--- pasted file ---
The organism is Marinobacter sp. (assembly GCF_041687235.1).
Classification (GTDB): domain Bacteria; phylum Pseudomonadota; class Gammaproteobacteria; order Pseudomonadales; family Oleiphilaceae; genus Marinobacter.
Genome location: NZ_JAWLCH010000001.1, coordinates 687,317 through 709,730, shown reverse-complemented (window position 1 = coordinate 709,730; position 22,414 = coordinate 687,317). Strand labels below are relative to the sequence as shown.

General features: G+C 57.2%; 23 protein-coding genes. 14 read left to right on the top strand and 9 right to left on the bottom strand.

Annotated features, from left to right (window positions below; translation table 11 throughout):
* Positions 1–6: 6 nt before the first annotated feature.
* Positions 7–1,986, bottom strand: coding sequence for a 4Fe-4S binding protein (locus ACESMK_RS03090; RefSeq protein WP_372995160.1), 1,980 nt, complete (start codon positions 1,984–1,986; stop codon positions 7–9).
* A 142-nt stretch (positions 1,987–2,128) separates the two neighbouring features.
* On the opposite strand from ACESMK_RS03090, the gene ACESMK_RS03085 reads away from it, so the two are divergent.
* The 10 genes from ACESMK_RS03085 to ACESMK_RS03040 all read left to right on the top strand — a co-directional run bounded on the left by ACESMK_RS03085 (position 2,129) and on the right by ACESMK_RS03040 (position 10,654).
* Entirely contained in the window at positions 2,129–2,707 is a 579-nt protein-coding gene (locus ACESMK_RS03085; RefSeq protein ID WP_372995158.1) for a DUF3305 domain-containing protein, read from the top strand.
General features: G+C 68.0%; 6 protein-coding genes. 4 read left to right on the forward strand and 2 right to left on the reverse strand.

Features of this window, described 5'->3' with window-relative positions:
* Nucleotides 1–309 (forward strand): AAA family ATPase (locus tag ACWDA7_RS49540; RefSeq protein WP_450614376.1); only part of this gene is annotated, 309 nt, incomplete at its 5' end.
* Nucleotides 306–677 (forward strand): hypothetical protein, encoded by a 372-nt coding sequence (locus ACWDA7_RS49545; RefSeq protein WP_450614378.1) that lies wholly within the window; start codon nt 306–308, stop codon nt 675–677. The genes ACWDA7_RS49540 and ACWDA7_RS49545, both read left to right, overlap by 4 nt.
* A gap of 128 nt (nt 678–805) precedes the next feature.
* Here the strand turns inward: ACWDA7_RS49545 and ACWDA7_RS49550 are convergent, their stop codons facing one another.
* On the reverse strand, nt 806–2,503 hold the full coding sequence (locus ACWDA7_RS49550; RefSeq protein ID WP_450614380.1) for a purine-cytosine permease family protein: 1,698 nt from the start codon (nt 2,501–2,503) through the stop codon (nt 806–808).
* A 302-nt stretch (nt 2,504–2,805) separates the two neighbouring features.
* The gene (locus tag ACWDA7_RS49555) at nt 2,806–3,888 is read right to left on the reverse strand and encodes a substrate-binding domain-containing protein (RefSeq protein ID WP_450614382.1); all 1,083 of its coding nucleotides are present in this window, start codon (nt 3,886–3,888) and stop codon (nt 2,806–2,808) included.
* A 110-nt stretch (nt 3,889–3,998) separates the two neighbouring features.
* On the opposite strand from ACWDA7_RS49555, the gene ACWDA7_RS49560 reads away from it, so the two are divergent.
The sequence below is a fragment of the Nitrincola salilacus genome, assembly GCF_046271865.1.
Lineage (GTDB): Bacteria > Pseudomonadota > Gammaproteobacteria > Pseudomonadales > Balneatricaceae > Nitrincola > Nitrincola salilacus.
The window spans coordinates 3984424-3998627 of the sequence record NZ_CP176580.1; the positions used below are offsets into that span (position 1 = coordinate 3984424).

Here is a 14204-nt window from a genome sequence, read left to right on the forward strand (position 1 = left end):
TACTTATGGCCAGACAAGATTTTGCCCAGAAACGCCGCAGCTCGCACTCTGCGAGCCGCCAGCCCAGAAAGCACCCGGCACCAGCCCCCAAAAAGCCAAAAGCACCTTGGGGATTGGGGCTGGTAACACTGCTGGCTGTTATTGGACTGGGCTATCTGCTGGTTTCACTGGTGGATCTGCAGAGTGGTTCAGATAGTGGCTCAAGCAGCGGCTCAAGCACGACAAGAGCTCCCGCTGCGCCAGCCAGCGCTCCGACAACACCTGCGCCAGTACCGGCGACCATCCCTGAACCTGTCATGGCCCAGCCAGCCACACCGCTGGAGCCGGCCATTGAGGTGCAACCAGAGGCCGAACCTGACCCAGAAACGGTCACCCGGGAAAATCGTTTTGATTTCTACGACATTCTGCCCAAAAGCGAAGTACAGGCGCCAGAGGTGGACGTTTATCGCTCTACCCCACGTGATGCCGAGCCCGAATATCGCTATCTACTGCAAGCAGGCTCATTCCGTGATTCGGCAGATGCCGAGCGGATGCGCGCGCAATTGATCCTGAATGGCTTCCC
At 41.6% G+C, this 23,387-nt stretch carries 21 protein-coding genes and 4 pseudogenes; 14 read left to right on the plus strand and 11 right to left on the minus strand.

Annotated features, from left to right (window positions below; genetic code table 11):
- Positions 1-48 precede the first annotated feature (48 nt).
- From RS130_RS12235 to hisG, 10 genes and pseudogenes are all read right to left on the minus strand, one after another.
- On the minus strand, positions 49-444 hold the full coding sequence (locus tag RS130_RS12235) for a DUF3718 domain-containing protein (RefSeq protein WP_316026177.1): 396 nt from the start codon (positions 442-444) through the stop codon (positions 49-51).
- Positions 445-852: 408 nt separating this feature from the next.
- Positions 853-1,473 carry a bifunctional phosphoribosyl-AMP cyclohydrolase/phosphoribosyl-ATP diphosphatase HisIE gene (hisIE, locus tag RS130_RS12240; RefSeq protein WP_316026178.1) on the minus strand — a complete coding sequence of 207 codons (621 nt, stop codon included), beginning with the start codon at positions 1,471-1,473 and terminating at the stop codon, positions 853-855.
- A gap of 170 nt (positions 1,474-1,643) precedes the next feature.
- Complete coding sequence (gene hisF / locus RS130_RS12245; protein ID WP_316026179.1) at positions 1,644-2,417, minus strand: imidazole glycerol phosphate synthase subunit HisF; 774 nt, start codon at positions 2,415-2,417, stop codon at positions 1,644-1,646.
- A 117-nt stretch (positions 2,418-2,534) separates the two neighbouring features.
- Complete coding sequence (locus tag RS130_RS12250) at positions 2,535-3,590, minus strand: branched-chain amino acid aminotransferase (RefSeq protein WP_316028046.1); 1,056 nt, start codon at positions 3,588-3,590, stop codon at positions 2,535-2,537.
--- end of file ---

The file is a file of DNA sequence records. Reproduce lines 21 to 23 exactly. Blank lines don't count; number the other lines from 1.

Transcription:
* A 110-nt stretch (nt 3,889–3,998) separates the two neighbouring features.
* On the opposite strand from ACWDA7_RS49555, the gene ACWDA7_RS49560 reads away from it, so the two are divergent.
The sequence below is a fragment of the Nitrincola salilacus genome, assembly GCF_046271865.1.